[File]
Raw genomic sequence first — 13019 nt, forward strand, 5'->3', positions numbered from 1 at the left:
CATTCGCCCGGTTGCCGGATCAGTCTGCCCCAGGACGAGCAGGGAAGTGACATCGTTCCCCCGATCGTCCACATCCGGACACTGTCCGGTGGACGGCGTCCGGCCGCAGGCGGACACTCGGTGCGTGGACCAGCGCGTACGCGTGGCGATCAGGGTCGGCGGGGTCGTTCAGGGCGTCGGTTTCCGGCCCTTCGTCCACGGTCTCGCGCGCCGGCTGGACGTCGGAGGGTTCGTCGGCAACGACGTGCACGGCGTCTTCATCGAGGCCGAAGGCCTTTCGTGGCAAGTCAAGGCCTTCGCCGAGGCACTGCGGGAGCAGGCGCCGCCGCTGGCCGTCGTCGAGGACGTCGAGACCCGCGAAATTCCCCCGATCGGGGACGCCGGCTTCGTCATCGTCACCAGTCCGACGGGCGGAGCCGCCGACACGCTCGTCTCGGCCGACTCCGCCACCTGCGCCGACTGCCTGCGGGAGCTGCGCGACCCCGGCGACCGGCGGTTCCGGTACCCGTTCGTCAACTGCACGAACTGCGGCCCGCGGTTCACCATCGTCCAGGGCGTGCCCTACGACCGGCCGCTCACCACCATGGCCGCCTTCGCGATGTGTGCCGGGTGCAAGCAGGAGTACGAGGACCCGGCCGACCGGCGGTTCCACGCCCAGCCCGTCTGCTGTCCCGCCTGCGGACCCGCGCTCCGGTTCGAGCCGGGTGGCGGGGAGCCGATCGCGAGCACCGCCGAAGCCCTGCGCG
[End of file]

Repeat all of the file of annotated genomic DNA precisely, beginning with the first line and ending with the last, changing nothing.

Raw genomic sequence first — 13019 nt, forward strand, 5'->3', positions numbered from 1 at the left:
CATTCGCCCGGTTGCCGGATCAGTCTGCCCCAGGACGAGCAGGGAAGTGACATCGTTCCCCCGATCGTCCACATCCGGACACTGTCCGGTGGACGGCGTCCGGCCGCAGGCGGACACTCGGTGCGTGGACCAGCGCGTACGCGTGGCGATCAGGGTCGGCGGGGTCGTTCAGGGCGTCGGTTTCCGGCCCTTCGTCCACGGTCTCGCGCGCCGGCTGGACGTCGGAGGGTTCGTCGGCAACGACGTGCACGGCGTCTTCATCGAGGCCGAAGGCCTTTCGTGGCAAGTCAAGGCCTTCGCCGAGGCACTGCGGGAGCAGGCGCCGCCGCTGGCCGTCGTCGAGGACGTCGAGACCCGCGAAATTCCCCCGATCGGGGACGCCGGCTTCGTCATCGTCACCAGTCCGACGGGCGGAGCCGCCGACACGCTCGTCTCGGCCGACTCCGCCACCTGCGCCGACTGCCTGCGGGAGCTGCGCGACCCCGGCGACCGGCGGTTCCGGTACCCGTTCGTCAACTGCACGAACTGCGGCCCGCGGTTCACCATCGTCCAGGGCGTGCCCTACGACCGGCCGCTCACCACCATGGCCGCCTTCGCGATGTGTGCCGGGTGCAAGCAGGAGTACGAGGACCCGGCCGACCGGCGGTTCCACGCCCAGCCCGTCTGCTGTCCCGCCTGCGGACCCGCGCTCCGGTTCGAGCCGGGTGGCGGGGAGCCGATCGCGAGCACCGCCGAAGCCCTGCGCG